Asper’s gift was good news to Nader Hasan (JD 2006), who practices criminal, regulatory and constitutional law at Stockwoods LLP in Toronto.

“I graduated from U of T Law in 2006, just before the Asper Centre got started. Our Faculty has always had a superb reputation for academic learning at a very high level, but when I was a student, there was a need for more clinical education.  There wasn’t anything you could do in cutting edge constitutional law at that time. And that’s what the Asper Centre was meant to do and they certainly have become known innovative and important work. The centre has only been in operation for 12 years, but it has established an excellent reputation with Supreme Court, the Ontario Court of Appeal and other appellate courts.”

Nader was formerly Asper’s Constitutional Litigator-in-Residence and remains an adjunct professor, teaching a seminar on criminal law and punishment.  

In working with the students, he’s seen how the Asper experience is “extremely valuable” to them.  

“Many of them have a passion for constitutional law and for protecting the rights of the vulnerable and marginalized.  They learn about these rights in constitutional law classes where they read cases and learn about how litigation works. This is valuable but it’s also quite academic. They’re itching to try to put their newfound knowledge to work. So if they’re lucky enough to be able to get into the Asper Centre, that experience is really their first opportunity to see those high-minded legal principles put into action and how it all interacts with on-the-ground strategy. And that’s essential learning for someone wanting to become a practising lawyer.”

It certainly was for Geetha Philipupillai (BA 2011, MA 2013, JD 2017).  

“Being involved in the Asper clinical program allows you to see the law in action,” says Philipupillai, who practices employment law, civil litigation and class actions at Goldblatt Partners, a union side labour law firm.  

As a clinic student, she was involved in a case where the Asper Centre was an intervenor. The counsel for the case was U of T alumnus Louis Century (JD/MGA 2013).  

“It was really valuable to see Louis argue that case to the Supreme Court and to see some him deliver some of the strategies we had discussed while preparing the case. Having those experiences and seeing the lawyers at work and how they think about the problem and decide what position to advance to the court was really important to what I do now as a lawyer.”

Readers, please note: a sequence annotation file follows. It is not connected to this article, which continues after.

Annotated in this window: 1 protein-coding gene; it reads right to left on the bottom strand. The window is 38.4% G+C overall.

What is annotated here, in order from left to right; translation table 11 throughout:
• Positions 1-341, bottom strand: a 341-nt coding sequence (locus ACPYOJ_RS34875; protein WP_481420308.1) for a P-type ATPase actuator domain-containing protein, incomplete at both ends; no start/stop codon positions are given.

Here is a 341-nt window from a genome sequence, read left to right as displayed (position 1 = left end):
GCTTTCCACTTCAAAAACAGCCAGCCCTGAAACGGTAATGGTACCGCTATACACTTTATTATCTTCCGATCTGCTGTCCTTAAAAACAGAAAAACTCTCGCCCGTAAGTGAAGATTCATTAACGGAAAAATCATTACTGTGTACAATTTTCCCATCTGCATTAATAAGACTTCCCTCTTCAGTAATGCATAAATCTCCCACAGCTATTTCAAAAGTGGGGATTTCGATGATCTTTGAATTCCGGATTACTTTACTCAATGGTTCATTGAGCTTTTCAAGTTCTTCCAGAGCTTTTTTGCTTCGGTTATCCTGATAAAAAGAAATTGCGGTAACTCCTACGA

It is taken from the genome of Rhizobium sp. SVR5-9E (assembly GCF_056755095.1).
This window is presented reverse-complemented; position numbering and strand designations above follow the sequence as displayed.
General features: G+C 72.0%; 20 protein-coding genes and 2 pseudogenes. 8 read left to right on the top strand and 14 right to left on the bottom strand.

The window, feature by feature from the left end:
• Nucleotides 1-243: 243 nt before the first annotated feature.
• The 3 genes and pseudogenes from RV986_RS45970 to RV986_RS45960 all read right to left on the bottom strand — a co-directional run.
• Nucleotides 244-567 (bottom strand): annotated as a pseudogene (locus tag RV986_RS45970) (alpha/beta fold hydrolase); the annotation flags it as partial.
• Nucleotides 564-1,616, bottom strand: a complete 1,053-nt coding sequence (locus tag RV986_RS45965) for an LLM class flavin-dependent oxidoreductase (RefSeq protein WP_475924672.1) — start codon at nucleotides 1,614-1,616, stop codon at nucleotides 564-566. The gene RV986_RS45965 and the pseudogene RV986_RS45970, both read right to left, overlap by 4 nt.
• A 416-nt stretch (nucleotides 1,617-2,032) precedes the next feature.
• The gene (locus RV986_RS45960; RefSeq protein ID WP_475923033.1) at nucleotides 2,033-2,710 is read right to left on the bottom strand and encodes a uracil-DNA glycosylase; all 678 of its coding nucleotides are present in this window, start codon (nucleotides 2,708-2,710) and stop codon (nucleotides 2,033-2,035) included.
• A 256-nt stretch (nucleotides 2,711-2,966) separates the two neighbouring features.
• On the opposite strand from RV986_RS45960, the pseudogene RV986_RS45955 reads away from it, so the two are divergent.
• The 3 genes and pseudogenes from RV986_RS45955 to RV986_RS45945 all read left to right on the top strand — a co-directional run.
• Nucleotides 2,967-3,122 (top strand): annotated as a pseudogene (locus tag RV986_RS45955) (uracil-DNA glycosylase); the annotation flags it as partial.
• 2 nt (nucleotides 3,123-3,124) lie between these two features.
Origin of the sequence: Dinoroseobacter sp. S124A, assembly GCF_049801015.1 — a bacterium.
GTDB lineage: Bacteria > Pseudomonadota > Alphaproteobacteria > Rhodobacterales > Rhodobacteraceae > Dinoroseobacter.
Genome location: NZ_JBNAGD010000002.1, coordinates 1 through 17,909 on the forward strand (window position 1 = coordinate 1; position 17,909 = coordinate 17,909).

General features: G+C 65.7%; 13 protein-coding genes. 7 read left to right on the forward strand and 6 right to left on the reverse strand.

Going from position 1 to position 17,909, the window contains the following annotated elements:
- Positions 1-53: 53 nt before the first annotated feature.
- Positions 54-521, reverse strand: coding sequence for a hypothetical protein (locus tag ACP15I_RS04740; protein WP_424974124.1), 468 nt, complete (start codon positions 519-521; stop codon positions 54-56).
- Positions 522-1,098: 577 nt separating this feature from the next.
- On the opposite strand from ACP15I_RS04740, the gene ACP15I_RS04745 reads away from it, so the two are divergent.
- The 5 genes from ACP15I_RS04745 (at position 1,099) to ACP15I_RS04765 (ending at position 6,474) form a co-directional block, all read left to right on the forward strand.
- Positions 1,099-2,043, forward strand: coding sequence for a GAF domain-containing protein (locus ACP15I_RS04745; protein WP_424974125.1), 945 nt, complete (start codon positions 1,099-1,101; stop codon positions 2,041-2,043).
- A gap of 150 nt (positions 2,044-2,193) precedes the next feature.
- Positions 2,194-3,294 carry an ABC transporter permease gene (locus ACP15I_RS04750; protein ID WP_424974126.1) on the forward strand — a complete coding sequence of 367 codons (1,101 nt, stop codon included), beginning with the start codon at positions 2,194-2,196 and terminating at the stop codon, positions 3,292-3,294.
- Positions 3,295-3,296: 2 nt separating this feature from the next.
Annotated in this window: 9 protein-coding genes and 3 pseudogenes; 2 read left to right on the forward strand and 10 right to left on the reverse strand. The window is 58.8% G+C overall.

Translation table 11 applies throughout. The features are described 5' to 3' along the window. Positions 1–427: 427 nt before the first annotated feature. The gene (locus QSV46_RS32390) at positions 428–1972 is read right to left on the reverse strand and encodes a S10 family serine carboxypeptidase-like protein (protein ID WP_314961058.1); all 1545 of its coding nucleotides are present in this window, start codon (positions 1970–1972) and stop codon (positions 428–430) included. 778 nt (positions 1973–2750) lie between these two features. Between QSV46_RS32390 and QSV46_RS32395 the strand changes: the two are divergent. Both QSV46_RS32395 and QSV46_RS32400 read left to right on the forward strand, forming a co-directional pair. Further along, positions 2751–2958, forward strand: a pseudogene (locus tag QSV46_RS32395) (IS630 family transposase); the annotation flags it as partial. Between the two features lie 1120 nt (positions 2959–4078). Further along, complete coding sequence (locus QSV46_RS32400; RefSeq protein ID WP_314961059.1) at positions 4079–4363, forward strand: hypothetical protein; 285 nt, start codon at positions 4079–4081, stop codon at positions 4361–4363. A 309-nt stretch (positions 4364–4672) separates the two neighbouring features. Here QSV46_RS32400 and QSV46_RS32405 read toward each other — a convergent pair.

And having that experience with Century, also a lawyer at Goldblatt Partners, paid off for Philipupillai in another big way.  

“I work with Louis now and I think that’s because of the work I did on that case. When Goldblatt was hiring, he remembered me from that case. So that was a very important connection in my career.”

How does David Asper feel, 12 years after he announced his desire to fund the centre?

“I keep saying to Cheryl and all the team at the centre, it's just the most wonderful thing as a donor to be able to have the idea, talk it through, frame it, make the gift, and then hand it over to the faculty and staff and watch it grow. They've done an amazing job.”

Is he proud of anything in particular?

“There are lots of individual cases that they've participated in, but I think the bigger picture is that the centre has become probably the most credible and important intervener and contributor to charter of rights thinking and advocacy in the country.  My hope is that students and scholars come through there and get a taste of what's going on and then take that with them as they progress through life, as advocates with a deep understanding of constitutional rights.”

Paul Fraumeni is an award-winning Toronto freelance writer and editor. To learn more visit his website: